To join this project, volunteers need to be 18 years old or over and although no specific qualifications are required, volunteers should enjoy working with young people and teenagers, have a creative flair, as well as being open and respectful to Buddhism and the monks' culture. Volunteers will, however, need to be fluent in both written and oral English and provide a certified police background check before their placement begins. This is a legal requirement for anyone working with children and young people.
This project offers a fantastic opportunity which will doubtless enrich the lives of the volunteers who spend some time here. There is no way that visiting Thailand as a tourist would give volunteers access to authentic Buddhist temples where they will be able to join in group meditation, recite mantrass with the students and celebrate their festivals as a guest of the monastic community. It is certainly a chance in a lifetime and a tremendous experience for volunteers who join this project.
At the centre of Indochina, is the Kingdom of Thailand – as it officially known. Thailand nestles between Burma, Laos and Cambodia above and Malaysia below, with the Gulf of Thailand to the south and the Andaman Sea to the west.
Thailand’s second largest city of Chiang Mai is known as the Rose of the North and visitors can experience homestays in local villages, rural jungle treks and 13th century Buddhist temples. The islands on Thailand’s east coast consist of Koh Phangan, Koh Toa and Koh Samui, which are famous for Full Moon parties, diving and tourism respectively and of course white sandy beaches and coral reefs. While Koh Phi Phi was hit by the 2004 Tsunami, it is also the home of ‘The Beach’ and iconic limestone cliffs. Other synonymous activities with Thailand are Muay Thai boxing, Thai cooking courses, mountain climbing, elephant riding, river rafting, canopy walking, learning to dive and holistic retreats.
The capital city Bangkok is the country’s political, commercial and cultural hub, as well as being the gateway to Thailand for most travellers arriving by air. The city is a mixture of old and new, with high rise skyscrapers, old temples, the Royal palace, wide dominating motorways and little shops on street corners. The city is used as a hub to travel around the rest of the country and its many islands, as well as the surrounding countries. Thai people are, as throughout Asia, extremely warm and welcoming and cannot help but wear that huge Asian smile.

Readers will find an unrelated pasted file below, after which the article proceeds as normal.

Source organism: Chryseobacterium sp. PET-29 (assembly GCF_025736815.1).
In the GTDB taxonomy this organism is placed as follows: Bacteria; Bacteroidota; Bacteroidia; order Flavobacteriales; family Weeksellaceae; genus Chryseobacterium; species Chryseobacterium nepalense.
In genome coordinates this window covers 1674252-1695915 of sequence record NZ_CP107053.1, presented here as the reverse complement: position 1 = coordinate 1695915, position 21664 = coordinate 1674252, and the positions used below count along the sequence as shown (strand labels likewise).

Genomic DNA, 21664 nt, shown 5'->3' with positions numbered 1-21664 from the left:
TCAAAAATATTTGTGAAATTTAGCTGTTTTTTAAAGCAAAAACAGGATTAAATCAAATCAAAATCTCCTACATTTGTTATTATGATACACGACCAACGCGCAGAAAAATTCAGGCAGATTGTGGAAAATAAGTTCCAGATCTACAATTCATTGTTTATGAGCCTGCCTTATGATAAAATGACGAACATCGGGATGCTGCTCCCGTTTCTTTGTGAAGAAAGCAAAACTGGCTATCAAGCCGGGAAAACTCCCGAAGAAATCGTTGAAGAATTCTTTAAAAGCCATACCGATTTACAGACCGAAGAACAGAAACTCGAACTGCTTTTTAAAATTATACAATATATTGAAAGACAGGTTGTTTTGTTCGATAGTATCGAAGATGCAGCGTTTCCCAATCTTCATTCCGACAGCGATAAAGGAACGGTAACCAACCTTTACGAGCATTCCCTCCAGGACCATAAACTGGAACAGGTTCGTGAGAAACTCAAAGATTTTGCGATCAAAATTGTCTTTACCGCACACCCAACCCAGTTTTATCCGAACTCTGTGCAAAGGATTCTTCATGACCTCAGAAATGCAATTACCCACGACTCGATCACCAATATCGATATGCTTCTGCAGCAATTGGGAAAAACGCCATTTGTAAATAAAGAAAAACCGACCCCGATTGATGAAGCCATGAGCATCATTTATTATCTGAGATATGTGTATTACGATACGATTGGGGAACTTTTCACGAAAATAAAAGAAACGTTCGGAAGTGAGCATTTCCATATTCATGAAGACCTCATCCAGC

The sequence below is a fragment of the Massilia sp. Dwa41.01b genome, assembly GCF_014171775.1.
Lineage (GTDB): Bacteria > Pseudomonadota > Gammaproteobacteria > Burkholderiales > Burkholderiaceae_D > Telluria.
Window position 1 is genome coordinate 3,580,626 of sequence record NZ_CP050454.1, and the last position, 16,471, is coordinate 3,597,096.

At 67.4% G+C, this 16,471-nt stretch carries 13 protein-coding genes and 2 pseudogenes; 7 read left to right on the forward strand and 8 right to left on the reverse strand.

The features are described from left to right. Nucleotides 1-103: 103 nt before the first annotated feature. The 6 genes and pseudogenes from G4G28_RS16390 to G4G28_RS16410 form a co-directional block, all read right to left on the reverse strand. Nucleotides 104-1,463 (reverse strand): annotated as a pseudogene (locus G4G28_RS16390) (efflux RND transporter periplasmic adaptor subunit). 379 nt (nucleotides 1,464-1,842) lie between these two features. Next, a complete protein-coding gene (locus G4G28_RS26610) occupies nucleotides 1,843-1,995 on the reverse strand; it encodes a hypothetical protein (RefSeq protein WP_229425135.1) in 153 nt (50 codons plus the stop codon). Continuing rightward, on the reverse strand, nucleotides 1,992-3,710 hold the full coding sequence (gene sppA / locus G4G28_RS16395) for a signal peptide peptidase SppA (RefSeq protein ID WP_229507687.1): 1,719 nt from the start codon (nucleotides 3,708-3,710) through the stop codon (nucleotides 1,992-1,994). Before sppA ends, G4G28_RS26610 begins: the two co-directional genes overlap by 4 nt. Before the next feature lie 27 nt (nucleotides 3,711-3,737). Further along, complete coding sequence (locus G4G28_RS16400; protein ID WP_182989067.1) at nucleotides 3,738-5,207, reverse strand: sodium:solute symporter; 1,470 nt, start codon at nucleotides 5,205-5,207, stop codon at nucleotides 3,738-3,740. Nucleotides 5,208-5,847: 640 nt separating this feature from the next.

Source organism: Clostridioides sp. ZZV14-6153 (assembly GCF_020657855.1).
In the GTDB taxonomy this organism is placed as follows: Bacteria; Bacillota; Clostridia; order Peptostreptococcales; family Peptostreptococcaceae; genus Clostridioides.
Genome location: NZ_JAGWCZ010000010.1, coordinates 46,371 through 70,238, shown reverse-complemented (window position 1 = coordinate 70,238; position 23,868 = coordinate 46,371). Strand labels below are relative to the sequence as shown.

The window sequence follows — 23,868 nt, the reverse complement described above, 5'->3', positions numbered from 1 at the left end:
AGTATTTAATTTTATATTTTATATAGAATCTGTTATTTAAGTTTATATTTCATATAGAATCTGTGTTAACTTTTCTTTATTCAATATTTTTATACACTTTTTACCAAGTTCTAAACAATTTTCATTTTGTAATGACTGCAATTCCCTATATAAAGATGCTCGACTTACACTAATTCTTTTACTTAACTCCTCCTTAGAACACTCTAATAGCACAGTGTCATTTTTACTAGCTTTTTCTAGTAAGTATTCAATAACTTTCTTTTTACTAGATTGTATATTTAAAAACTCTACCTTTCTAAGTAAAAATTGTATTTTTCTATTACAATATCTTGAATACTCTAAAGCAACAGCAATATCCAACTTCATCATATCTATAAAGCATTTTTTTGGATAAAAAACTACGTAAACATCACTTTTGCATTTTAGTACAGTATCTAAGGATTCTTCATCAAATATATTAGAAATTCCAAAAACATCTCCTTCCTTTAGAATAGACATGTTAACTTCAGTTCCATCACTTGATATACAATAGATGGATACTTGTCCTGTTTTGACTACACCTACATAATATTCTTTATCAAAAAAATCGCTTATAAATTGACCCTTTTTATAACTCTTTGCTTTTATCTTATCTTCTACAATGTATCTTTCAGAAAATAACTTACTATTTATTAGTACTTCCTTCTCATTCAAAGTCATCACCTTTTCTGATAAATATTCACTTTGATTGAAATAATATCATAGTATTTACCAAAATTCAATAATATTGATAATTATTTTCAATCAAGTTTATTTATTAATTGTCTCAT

Highlights of country
- Includes jungles, mountains, islands and beaches
- Warm and friendly Thai people
- Learn to dive in Koh Tao
- Legendry Full Moon parties on Koh Phangan
- Easy access to other Asian countries for further travel
Thailand has a tropical climate almost all year round. Southern Thailand has two seasons; the wet season and the dry season, which are the different on the east and west coasts. The east coast has rain between September and December, while the west has heavy storms from April through until October. The south of Thailand receives the most rain, with around 2,400 mm falling each year, which is 1,000 mm more than central and northern Thailand.
Northern Thailand’s seasons are more defined. Between November and May the weather is mostly dry, except for expected rain between February and March. From November to March, there are cooling breezes in northern Thailand while the temperatures rise between March and May.
Population – 66.80 million
Capital - Bangkok
Currency – Thai Baht (THB)
Official languages – Thai
Time difference – GMT + 6
Telephone - +66
It is the most fulfilling work I have ever done, and believe I will ever find. The novices, the teachers, and the people of Thailand made this experience the best of my life thus far.
Dylan, USA (Teaching Novice Buddhist Monks)
Teaching Monks has definitely made my trip marvellous and unforgettable. Living in Chiang Mai for two weeks as a volunteer, I had the precious opportunity to experience Thai life almost as a local. People here always wear a big warm smile, and the city would just melt everyone’s heart. I would highly recommend volunteers to come teaching English to Monks. The satisfactory feeling that comes afterwards is truly rewarding!
Helen, HongKong (Teaching Novice Buddhist Monks)
Teaching Monks for my short time was a good opportunity to look into the lifestyle of teaching, as it is something I plan on doing after I graduate from college. If teaching is not your profession, this is still a positive experience to do something out of the norm and something you can look back on later in life and appreciate the small difference you might have made in someone’s life.
Ben, USA (Teaching Novice Buddhist Monks)